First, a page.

In Chicago, can community involvement combat gang violence?
An incident-filled spring triggers talk of how community involvement, perhaps in addition to more police on the streets, can combat gang violence.
Chicago — The challenges posed by gun violence in Chicago came into sharp focus last month with two incidents.
On April 12, a 17-year-old was gunned down. As he lay dying, he refused to tell police the name of his murderer.
Then on April 21, a bullet killed a 20-month-old girl as she sat in a car. The alleged gunman, who turned himself in, reportedly intended to shoot her father.
Heightened gang violence and an unusually warm spring are both being blamed for a rise in homicides in the city, particularly on the South Side. By late last month, the homicide count for the year had reached 116 – 15 percent more than for the same period in 2009.
As Chicagoans mourn the multiple tragedies, they're asking: What needs to be done to stem the violence?
Two state lawmakers suggested to Illinois Gov. Pat Quinn (D) that the National Guard might be needed to curb the violence. Governor Quinn, as well as Chicago Mayor Richard M. Daley, dismissed that idea.
Are more police needed on the streets? A number of people, starting with officers themselves, have called for this. Others, however, view such a call as rhetoric.
For many people, a deeper solution lies in more community involvement. At the least, they say, the code of silence that the dying 17-year-old observed needs to be broken. Another key could be more people joining hands to help prevent violence.
"We're not going to arrest our way out of these problems," says Dennis Rosenbaum, director of the Center for Research in Law and Justice at the University of Illinois at Chicago. But force may be necessary, he notes: Chicago's dense concentration of "poverty and gangs and guns and drug markets" requires "a sizable and specialized response" such as increased SWAT teams and gang units.
Although violence has flared in the city this spring, it's worth noting that over a 10-year period, homicides in Chicago are actually down. Between 1999 and 2009, homicides fell 29 percent. In addition, emphasizes Chicago Police Superintendent Jody Weis, this season's problem is not widespread. It's concentrated in less than 9 percent of all city blocks.
But the problems that cost the 20-month-old her life this spring are deep. Some critics of the police are zeroing in on the number of officers, saying that Chicago is woefully behind comparable major cities in fortifying police ranks.
Union president Mark Donahue is pressing for more officers on the streets. "Without having the proper resources and proper personnel, your response time is going to be slower, and your proactive police presence in the neighborhoods is going to be less," he says.
The Midwest's police-per-population rate is below average compared with other parts of the country, according to 2008 data from the US Bureau of Justice Statistics. While the average rate in US cities was three full-time officers per every 1,000 inhabitants, the Midwest averaged 2.7 while the Northeast averaged 3.4. That same year, Chicago tallied 13,359 police officers, about 37 percent of New York City's officer count, which was 35,761.
But Mr. Rosenbaum cautions against drawing too many conclusions from New York's totals. "It's hard to make comparisons to New York because it may have its own set of problems, like terrorism," he says.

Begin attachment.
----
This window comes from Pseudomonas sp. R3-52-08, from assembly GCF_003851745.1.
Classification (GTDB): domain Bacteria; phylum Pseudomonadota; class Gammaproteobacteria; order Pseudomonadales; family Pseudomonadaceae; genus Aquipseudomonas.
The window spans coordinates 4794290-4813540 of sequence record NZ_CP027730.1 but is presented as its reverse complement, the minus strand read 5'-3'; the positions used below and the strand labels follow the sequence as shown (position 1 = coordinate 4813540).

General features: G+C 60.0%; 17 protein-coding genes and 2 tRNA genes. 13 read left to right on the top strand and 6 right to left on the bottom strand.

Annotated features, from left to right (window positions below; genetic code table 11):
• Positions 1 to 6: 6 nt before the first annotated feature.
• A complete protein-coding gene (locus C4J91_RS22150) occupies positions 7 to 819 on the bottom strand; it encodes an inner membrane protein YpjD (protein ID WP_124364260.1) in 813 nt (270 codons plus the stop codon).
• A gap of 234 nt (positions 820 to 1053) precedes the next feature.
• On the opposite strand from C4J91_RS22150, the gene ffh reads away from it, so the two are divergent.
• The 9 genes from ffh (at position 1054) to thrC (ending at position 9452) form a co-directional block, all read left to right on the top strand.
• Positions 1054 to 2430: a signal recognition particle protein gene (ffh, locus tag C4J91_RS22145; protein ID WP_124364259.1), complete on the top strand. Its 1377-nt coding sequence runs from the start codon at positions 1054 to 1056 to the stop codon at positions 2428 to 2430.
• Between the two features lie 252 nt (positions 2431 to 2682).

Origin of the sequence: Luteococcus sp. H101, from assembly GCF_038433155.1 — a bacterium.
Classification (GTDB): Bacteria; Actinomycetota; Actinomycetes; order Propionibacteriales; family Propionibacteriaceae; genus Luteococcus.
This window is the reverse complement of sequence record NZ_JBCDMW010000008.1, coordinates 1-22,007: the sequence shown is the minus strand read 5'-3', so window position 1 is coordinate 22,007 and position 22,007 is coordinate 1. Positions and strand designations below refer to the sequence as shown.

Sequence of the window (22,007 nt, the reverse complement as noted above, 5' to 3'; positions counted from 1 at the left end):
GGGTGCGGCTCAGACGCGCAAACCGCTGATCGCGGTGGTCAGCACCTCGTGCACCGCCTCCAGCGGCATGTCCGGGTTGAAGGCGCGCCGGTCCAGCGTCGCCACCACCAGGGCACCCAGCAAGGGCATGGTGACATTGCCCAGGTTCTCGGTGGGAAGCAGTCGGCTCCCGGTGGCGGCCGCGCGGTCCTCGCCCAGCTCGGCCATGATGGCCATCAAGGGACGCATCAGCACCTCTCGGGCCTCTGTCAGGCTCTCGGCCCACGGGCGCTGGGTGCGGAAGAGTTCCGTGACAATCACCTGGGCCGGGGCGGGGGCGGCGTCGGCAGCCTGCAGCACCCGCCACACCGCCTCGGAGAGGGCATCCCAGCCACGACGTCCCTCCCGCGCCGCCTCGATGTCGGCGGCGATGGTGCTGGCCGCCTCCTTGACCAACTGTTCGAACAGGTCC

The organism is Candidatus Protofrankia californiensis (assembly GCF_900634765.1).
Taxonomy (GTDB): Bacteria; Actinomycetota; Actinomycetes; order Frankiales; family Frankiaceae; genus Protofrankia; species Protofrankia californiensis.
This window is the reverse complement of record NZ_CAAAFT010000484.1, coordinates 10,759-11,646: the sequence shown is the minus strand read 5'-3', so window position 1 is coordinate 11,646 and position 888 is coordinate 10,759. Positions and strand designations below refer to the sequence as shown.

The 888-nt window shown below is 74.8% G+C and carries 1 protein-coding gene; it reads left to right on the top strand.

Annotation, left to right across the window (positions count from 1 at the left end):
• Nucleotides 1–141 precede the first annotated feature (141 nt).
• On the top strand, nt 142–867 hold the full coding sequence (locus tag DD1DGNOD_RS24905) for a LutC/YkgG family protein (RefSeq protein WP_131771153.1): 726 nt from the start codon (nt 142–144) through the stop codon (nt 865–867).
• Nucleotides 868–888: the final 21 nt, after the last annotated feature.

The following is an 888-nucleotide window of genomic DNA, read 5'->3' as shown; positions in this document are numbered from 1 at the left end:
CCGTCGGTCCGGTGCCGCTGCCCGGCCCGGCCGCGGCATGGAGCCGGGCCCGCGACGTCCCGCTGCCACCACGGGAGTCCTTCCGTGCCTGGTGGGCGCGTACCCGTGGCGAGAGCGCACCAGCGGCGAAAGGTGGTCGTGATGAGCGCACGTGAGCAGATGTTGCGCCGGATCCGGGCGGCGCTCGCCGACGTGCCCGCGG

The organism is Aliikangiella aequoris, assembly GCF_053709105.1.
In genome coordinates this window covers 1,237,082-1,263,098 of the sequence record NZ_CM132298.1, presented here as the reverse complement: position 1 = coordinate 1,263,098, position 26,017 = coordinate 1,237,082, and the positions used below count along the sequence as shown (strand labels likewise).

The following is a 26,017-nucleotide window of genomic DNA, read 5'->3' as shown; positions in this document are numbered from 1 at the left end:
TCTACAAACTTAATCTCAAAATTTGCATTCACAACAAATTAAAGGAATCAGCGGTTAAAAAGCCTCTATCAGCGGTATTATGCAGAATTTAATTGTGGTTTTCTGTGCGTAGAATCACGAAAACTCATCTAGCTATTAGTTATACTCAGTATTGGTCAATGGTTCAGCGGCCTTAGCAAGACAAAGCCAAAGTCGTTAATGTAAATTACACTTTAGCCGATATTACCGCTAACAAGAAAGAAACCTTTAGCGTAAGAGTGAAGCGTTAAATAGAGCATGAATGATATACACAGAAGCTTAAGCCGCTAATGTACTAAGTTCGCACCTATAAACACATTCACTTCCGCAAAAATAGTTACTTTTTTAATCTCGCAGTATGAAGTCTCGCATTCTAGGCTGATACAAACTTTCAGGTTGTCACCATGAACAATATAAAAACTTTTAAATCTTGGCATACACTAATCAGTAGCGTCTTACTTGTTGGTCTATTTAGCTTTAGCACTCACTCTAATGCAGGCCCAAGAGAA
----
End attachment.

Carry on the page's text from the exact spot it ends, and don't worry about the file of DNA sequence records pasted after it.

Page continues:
As for Chicago, if it tries to bolster the force by recruiting many new officers, that task won't be easy: The city council recently passed a contract that includes a 2 percent yearly raise for officers – far below what the union had hoped.
Another option for police is to retool what officers do each day so they spend less time on nonviolent issues like traffic violations.
"You have to ask yourself, why are we paying law enforcement $60,000, $70,000 a year to write a few tickets? It doesn't pan out," says Rande Matteson, a former agent for the US Drug Enforcement Administration who now teaches criminal justice at Saint Leo University in Florida.
Rosenbaum at the University of Illinois is similarly skeptical that more police will suffice as the solution. In his view, energies should be directed toward cracking the "no snitching" culture in certain city neighborhoods.
"If you want to ask the police to do their job, you have to help them," he says.
One way police themselves have dealt with this situation was to launch "Silence Kills" – a campaign that encourages people to send anonymous tips through text messaging.
But Rosenbaum is also thinking more broadly than the "no snitching" problem. Curbing city violence, he says, is a responsibility that must be shared by the public.
"Public safety is a product that has to be jointly produced by the police and all authorities in the community," such as church leaders, community organizers, and schools. "When we don't work together, that's when we're going to have problems."
One example of working together is CeaseFire Chicago, which is part of a wider organization that seeks out conflicts in neighborhoods and provides emergency mediation so they don't lead to violence.
Tio Hardiman, CeaseFire's local director, considers street violence "a public health issue" that involves other issues such as unemployment and domestic violence. He says his organization has prevented 119 homicides since January and 1,400 since 2004.
No matter how many officers a city has, Mr. Hardiman says, "You still can't get there in time to stop the act."
Rather, he says, "You have to change the behavior and mind-set that are involved in the violence."